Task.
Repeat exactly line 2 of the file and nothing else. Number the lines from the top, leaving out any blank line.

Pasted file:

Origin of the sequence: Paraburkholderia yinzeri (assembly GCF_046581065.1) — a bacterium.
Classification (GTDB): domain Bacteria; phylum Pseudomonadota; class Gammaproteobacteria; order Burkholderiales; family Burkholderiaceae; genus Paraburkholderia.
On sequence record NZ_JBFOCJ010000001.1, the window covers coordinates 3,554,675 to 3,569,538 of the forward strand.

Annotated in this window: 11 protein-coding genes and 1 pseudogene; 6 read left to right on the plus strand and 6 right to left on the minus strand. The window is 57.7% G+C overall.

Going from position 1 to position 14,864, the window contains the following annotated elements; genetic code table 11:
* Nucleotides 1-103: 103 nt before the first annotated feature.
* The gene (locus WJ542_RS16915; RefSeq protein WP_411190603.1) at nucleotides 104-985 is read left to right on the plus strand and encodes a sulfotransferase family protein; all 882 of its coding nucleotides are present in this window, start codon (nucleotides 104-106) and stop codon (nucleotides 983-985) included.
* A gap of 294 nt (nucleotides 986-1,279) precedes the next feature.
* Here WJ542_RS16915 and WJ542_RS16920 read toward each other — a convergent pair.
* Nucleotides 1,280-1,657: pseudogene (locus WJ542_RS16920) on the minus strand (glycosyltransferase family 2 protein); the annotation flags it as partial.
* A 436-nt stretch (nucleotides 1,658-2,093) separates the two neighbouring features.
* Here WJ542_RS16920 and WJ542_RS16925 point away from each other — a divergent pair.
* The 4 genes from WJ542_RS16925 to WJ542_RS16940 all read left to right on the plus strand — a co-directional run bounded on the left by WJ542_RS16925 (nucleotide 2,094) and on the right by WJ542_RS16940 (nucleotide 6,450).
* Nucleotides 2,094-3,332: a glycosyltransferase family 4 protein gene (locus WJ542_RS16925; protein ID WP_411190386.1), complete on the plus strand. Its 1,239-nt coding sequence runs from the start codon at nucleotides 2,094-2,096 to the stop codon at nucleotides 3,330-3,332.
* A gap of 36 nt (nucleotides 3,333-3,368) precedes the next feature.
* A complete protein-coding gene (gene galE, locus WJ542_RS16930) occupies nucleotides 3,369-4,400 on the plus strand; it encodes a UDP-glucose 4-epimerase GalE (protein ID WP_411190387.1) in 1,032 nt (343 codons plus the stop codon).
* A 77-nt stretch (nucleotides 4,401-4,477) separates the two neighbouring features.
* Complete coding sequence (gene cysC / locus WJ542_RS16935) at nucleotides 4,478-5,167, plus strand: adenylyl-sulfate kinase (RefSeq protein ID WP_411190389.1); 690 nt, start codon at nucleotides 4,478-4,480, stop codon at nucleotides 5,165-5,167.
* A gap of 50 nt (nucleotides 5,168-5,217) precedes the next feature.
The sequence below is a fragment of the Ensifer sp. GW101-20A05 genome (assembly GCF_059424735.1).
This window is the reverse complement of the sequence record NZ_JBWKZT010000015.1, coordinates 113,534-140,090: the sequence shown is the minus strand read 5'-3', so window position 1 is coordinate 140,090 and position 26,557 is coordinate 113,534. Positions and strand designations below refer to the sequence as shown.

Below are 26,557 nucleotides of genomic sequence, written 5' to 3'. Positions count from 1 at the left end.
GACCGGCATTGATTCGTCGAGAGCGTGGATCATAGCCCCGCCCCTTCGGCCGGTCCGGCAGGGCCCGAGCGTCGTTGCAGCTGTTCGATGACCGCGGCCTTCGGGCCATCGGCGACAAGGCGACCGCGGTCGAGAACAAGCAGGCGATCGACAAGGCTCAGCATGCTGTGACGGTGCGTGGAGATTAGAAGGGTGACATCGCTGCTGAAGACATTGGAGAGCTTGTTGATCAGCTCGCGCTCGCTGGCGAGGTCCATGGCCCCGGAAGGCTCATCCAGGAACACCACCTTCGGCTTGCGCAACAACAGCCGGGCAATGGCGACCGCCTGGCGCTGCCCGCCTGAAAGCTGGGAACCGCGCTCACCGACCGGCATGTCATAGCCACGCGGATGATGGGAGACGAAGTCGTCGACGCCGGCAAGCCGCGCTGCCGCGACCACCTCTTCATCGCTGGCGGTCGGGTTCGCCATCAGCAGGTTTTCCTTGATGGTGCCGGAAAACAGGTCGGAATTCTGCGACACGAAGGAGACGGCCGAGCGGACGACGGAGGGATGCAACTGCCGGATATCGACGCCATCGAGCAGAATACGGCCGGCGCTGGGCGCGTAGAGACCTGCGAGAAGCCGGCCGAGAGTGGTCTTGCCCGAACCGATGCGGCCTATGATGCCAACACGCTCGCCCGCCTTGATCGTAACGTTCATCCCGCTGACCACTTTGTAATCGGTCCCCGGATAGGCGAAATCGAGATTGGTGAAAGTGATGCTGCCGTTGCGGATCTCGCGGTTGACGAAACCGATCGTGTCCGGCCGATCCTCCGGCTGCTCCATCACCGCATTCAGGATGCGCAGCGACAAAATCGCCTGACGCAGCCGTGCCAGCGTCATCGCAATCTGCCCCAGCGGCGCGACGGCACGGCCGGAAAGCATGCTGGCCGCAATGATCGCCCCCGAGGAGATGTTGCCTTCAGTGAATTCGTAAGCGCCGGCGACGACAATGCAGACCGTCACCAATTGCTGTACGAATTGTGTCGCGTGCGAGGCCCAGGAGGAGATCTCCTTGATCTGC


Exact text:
Classification (GTDB): domain Bacteria; phylum Pseudomonadota; class Gammaproteobacteria; order Burkholderiales; family Burkholderiaceae; genus Paraburkholderia.